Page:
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Old May 4th, 2006, 02:23 PM   #1
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Question about deinterlacing

I have a 720 HDTV. My customers all have 720 HDTVs. Even though I shoot 1080i, I often export to WM9 at 1280X720 because there is no need to waste data rate on something bigger.

I have found that it makes sense to use Premiere Pro 2.0 to deinterlace by right-clicking on the clips in the sequence and setting the frame options to "Always Deinterlace".

Now, I know I can deinterlace upon export to WM9, but it seems to look better if I do it on the sequence.

Am I fooling myself? Does anyone or everyone agree that deinterlacing on the sequence looks better? Is it because it is deinterlaced at 1080 and then scaled down so that the quality loss is not as apparent? Does the Adobe Media Encoder deinterlace after the scaling?

Does the fact that I am using Aspect HD 4.0 make any difference at all in this issue?

Anyone know for sure? Anyone have opinions on the subject?
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Old May 4th, 2006, 08:57 PM   #2
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one things for sure is that your NOT losing all that much resolution.. PP2 has had some major rehauils of its engines, its a pity the RTX2 DOESNT support 720p though.. now THATS a bummer..

either way.. even if u encode to 720p, it "should" look better than the 1080i in theory.. as in effect, your running a higher resolution per frame burst.. theres alot of arguemtn and discussion about this, but in the end, there are many deinterlacing tools available.. the most prominant being After effects...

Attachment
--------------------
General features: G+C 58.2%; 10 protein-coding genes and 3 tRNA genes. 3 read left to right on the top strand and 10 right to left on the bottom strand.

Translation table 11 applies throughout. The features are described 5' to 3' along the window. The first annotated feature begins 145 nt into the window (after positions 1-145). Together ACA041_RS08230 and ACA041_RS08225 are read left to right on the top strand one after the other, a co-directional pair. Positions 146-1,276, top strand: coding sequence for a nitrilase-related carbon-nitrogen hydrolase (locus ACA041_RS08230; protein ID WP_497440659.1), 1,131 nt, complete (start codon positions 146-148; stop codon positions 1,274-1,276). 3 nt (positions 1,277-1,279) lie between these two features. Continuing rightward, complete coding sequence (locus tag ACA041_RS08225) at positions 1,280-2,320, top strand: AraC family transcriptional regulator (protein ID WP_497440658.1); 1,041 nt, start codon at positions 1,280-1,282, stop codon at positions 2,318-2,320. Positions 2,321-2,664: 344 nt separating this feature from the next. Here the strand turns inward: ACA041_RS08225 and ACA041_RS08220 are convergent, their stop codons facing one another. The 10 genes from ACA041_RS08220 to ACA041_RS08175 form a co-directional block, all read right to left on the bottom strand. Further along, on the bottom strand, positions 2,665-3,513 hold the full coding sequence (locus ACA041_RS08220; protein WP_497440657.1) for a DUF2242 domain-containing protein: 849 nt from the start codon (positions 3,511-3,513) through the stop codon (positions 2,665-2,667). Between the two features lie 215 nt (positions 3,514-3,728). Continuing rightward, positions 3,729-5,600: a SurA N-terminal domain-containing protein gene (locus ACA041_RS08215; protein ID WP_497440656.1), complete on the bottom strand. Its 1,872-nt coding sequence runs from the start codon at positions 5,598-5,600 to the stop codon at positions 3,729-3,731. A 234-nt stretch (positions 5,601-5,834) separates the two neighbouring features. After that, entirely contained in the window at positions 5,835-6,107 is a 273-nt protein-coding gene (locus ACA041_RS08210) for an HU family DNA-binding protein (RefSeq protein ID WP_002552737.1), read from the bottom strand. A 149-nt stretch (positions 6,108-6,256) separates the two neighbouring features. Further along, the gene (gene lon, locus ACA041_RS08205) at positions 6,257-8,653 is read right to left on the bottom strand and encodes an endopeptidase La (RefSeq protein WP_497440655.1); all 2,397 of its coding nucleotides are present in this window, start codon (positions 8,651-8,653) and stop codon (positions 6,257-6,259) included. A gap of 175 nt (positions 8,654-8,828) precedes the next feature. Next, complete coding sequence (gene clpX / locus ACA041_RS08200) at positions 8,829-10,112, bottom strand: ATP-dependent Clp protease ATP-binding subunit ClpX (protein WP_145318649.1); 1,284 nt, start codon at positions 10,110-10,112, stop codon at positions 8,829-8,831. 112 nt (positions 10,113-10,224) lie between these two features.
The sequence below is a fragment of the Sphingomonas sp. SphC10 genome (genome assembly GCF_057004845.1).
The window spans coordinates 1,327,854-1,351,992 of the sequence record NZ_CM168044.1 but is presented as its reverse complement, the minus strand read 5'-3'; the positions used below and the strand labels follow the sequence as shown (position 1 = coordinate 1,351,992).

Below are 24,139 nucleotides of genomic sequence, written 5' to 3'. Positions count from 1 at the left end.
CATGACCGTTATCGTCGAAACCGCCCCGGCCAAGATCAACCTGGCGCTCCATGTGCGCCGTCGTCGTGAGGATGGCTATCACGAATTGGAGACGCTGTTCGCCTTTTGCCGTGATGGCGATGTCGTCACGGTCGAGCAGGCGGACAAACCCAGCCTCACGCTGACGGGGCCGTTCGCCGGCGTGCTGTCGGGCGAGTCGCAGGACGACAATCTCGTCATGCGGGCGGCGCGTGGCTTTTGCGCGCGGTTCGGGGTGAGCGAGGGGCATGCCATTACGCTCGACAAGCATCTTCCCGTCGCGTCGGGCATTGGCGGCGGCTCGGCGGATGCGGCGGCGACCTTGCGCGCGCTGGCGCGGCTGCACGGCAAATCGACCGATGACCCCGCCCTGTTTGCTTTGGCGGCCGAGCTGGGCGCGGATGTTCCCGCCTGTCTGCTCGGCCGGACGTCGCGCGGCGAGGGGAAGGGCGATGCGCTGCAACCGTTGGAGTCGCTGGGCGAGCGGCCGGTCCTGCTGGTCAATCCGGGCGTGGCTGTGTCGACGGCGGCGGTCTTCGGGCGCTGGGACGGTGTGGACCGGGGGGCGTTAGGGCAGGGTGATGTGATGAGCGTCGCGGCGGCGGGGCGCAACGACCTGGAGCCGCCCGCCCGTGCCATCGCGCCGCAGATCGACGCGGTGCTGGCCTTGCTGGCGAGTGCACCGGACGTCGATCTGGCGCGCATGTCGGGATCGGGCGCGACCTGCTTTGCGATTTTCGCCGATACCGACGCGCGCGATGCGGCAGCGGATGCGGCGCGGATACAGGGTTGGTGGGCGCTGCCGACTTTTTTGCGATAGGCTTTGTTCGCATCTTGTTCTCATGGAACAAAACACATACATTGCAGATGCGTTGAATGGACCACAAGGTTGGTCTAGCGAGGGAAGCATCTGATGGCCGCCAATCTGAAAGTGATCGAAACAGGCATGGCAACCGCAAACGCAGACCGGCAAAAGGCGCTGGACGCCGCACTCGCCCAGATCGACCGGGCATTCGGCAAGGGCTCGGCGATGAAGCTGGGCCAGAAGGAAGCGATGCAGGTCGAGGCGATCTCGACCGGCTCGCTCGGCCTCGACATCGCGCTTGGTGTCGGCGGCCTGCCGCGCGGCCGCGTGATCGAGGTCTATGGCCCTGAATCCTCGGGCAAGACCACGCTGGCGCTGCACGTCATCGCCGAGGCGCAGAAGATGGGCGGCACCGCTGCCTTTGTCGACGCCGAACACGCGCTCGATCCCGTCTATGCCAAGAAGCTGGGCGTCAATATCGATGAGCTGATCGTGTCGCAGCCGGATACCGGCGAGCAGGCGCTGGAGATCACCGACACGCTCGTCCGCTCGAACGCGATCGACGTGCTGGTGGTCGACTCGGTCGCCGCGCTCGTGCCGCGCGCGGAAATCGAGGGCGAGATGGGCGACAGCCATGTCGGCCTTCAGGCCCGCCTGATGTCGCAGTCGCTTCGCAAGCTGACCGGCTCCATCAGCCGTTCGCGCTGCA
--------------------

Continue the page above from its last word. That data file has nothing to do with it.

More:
"I have found that it makes sense to use Premiere Pro 2.0 to deinterlace by right-clicking on the clips in the sequence and setting the frame options to "Always Deinterlace". "
Its time liek this when PP2 needs scripting.. From memory though i DO believe PP2 allows u to set your project settings on a project level BEFORE you begin so u can set it up to 720p, then import your footage to THAT timeline and then export your timeline as 720 from there.. it SHOULD save u from having to go through EVERY clip... that would be VERY tedious indeed.. then again, many adobe tools do have tedium plastered all over them, even though thyre powerful, some of the most basic needs are a headache to set up..
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Old May 4th, 2006, 09:04 PM   #3
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Well, actually it is a hassle. But I used a contact at Adobe to attempt to get the Adobe Media Encoder guys to give me an answer. Does it scale then deinterlace, or deinterlace then scale. If it does deinterlace first, then that is the easy way. Just use the encoder to do the job.

I would love to have Cineform's opinion on the subject. What is the best output method? On the sequence, or in the encoder?
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Old May 5th, 2006, 10:45 AM   #4
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Steve,

I don't know if one method is better than the other, however Premiere should always deinterlace before scaling, otherwise you get a weird ripple in the image.
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Old May 5th, 2006, 11:12 AM   #5
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What sort of deinterlacing technique does Premiere use? A simple interpolation of the fields? A 'smart' bob that only deinterlaces where the fields do not mesh?
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Old May 5th, 2006, 11:14 AM   #6
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I have put in a request to get more info from Adobe. I will let everyone know if an answer is made available.
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Old May 5th, 2006, 12:04 PM   #7